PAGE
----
Over the next 90 days, my economic development team will identify locations around the state -- urban, suburban, former military bases, and others -- that are primed for significant commercial, residential or mixed-use development. Devens -- the former army base straddling Shirley, Harvard, and Ayer -- is the model. But plenty of other places -- like Gateway Park in Worcester, to name just one - are priority areas for local development, large enough to offer long-term growth potential, attractive enough to the market, and compatible with our Sustainable Development Principles.

We call these Growth Districts and they are central to our efforts to stimulate economic growth throughout the state. These Growth Districts will become turnkey sites, much as the Speaker has proposed in past years: development-ready destinations that serve as the leading edge in regional investment plans and permitting reforms, pursued over the coming year in collaboration with municipalities and local business and community leaders. Revitalizing and reconnecting regions throughout the state will demand targeted investments in transportation, workforce development, housing and public safety, essentially to jumpstart development activity. Growth Districts represent a down payment on that commitment.

Over the next month, the Lieutenant Governor and I will visit prospective Growth Districts and meet with local leaders to launch the planning process. This afternoon, I will be in downtown Haverhill to announce a growth district vital to that community and region. We look forward to working with our partners in every region to create turnkey opportunities for new job creation.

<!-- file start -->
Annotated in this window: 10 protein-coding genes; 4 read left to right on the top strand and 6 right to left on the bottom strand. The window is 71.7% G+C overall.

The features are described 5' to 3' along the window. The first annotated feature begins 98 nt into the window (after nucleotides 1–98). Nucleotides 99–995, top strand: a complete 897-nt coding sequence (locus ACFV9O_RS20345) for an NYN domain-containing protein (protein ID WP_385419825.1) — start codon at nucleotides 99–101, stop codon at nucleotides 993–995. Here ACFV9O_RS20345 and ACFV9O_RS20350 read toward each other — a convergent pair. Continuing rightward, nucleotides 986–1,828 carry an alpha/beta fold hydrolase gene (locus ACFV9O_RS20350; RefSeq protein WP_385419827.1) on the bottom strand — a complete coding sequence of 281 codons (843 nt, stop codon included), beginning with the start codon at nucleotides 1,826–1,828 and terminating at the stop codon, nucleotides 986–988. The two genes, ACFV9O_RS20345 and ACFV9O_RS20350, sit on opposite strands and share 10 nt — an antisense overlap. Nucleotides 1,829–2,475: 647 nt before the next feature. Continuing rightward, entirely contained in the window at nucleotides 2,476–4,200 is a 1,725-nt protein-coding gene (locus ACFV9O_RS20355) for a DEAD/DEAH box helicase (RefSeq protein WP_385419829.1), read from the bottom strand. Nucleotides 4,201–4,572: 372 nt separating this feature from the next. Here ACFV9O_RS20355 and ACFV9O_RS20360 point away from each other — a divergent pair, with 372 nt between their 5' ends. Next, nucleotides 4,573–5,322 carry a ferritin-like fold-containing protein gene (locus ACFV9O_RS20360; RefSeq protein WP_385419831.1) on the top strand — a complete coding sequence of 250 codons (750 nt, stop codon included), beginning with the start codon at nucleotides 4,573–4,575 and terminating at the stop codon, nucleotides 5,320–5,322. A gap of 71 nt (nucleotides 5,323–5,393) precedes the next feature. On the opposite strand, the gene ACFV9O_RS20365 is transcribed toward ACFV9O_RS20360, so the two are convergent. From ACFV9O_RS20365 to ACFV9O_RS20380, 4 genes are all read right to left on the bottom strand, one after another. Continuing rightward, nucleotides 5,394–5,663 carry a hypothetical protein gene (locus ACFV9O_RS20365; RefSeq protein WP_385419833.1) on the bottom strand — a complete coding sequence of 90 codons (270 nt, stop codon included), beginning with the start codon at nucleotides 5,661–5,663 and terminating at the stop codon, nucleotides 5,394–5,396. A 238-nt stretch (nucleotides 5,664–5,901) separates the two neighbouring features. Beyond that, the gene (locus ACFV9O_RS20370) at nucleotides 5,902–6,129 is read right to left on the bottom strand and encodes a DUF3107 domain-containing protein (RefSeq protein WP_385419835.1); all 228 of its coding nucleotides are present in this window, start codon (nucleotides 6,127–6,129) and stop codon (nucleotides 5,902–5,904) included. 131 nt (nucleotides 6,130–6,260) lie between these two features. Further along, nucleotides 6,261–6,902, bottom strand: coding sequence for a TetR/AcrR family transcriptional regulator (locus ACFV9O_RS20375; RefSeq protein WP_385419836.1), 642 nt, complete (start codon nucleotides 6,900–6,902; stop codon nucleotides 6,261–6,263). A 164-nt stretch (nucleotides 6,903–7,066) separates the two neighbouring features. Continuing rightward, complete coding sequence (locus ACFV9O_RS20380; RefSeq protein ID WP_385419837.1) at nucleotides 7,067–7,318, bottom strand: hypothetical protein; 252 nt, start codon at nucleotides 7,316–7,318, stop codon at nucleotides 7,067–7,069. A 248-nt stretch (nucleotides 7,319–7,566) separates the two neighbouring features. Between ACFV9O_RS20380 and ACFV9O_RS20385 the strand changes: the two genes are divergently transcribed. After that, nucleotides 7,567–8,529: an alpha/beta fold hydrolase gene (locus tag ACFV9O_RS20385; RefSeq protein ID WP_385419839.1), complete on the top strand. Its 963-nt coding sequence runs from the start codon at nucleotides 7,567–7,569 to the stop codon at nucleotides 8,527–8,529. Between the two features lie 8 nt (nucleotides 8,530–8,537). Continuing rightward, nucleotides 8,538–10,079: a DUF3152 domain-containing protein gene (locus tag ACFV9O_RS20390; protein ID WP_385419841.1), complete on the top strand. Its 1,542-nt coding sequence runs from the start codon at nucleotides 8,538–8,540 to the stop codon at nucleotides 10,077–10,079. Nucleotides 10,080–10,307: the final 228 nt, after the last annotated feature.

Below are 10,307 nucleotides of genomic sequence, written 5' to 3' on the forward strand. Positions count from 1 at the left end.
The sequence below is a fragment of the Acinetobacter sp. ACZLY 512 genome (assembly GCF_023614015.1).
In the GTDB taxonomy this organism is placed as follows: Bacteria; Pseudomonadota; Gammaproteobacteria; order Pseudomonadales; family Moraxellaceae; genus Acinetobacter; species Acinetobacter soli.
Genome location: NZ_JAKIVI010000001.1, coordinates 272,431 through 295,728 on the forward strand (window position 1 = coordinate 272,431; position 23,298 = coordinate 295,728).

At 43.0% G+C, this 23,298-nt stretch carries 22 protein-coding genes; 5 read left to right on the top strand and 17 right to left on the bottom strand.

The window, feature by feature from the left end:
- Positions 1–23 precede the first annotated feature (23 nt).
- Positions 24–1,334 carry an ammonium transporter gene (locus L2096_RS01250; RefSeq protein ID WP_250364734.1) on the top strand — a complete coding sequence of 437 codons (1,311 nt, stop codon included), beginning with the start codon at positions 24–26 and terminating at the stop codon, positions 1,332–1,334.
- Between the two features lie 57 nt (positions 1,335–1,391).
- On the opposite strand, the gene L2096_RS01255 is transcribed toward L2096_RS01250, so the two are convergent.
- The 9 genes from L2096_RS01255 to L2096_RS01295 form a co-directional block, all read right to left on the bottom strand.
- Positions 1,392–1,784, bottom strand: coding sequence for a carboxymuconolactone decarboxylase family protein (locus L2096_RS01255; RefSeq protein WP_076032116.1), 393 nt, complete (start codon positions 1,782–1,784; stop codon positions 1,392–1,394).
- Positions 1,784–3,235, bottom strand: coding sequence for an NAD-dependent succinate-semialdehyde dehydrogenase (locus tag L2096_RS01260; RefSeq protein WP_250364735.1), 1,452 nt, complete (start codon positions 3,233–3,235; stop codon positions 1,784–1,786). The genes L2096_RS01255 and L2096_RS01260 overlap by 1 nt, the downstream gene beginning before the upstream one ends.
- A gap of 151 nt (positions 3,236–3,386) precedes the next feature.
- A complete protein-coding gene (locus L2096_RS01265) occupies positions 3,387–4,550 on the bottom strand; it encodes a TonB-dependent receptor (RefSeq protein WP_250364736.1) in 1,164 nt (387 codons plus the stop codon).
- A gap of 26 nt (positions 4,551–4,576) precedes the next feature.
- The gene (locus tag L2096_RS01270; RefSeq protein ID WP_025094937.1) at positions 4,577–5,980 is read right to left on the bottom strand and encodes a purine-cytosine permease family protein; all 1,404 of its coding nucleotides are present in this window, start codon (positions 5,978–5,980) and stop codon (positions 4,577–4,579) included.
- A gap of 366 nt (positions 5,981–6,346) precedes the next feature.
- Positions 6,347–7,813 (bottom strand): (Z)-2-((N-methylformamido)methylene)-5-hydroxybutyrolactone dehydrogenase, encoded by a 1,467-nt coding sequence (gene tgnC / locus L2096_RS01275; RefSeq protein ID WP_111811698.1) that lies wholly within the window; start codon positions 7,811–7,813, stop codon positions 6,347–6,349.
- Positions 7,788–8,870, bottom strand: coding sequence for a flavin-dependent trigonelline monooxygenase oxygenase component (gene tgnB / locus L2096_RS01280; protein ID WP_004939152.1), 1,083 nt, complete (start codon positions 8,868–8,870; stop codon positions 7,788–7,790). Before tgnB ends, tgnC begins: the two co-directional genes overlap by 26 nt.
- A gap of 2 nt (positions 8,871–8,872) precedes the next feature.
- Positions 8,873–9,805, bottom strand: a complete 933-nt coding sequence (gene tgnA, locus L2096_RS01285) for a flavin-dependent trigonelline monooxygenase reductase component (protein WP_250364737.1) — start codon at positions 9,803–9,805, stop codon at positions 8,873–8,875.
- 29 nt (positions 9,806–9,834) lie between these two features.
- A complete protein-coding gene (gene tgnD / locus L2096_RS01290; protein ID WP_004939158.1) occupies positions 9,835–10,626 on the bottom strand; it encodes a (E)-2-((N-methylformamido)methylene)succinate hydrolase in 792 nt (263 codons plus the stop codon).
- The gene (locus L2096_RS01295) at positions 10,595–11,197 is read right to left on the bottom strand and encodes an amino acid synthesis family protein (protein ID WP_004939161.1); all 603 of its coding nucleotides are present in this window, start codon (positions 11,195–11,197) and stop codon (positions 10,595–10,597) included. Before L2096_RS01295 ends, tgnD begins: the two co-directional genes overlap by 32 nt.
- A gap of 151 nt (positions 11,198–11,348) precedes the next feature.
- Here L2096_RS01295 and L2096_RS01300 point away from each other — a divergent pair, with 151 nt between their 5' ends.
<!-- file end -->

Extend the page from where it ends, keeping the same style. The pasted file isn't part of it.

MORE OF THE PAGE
And finally, we will continue to encourage international trade and investment. The world needs and wants what we make. And right now, given the strength of foreign currencies relative to the dollar, we sell at a bargain. We are already seeing it in travel and tourism - but the same advantages apply to more durable investment.

Our trade mission to China last year, for example, continues to pay dividends. Last week, Grand China Air took the next step forward to achieve approval for the first-ever direct air service between Beijing, Shanghai and Boston. This is a direct connection - literally and figuratively - between Massachusetts and the largest, fastest growing market in the world. And it is just the start of our efforts to promote Massachusetts for trade and investment around the world.

Securing the Safety Net

Now good jobs at good wages throughout the Commonwealth are, has always been and will remain the central objective of this administration. That is what makes everything else we want to do possible. Through the kinds of investments I have outlined, state government can act as a partner to expand that culture of opportunity.

Especially at times of uncertainty, government must do all it can to help vulnerable people get back on their feet and take advantage of what opportunities there are. We must help individuals and families, as well as small businesses and non-profits, because the strength of our community depends on the stability of all. For that reason, our safety net must remain strong and intact.

Thanks to the work of Speaker DiMasi and the Senate President, Massachusetts adults and children are secure in their health care: over 300,000 Massachusetts residents who were uninsured last year have health insurance today. That means that a man laid off in times like these has a way to keep his family covered.

That means the woman I learned about recently who had been treated repeatedly in emergency rooms for her chronic sore throat, now has a primary care physician who could diagnose her throat cancer, and treat it, and put her on the road to recovery. There is nothing abstract about the value of health care reform. And by the way, while businesses elsewhere have been dropping coverage, Massachusetts employers have maintained theirs.

We must do more to lower costs. We applaud the Senate President on her cost reduction legislation and will work closely with her and with Secretary Bigby on her Healthy Mass initiatives to get that job done. Now more than ever we see the wisdom of greater health security and we look to all participants - individuals, businesses, providers, payers as well as government - to share responsibility for sustaining health care reform.

Several other initiatives will help families save money now.

Auto insurance reform, for example, means savings of $200 to $300 for drivers beset by some of the highest insurance rates in the nation. Money that can be used by families to help to combat the rising price of gas or food.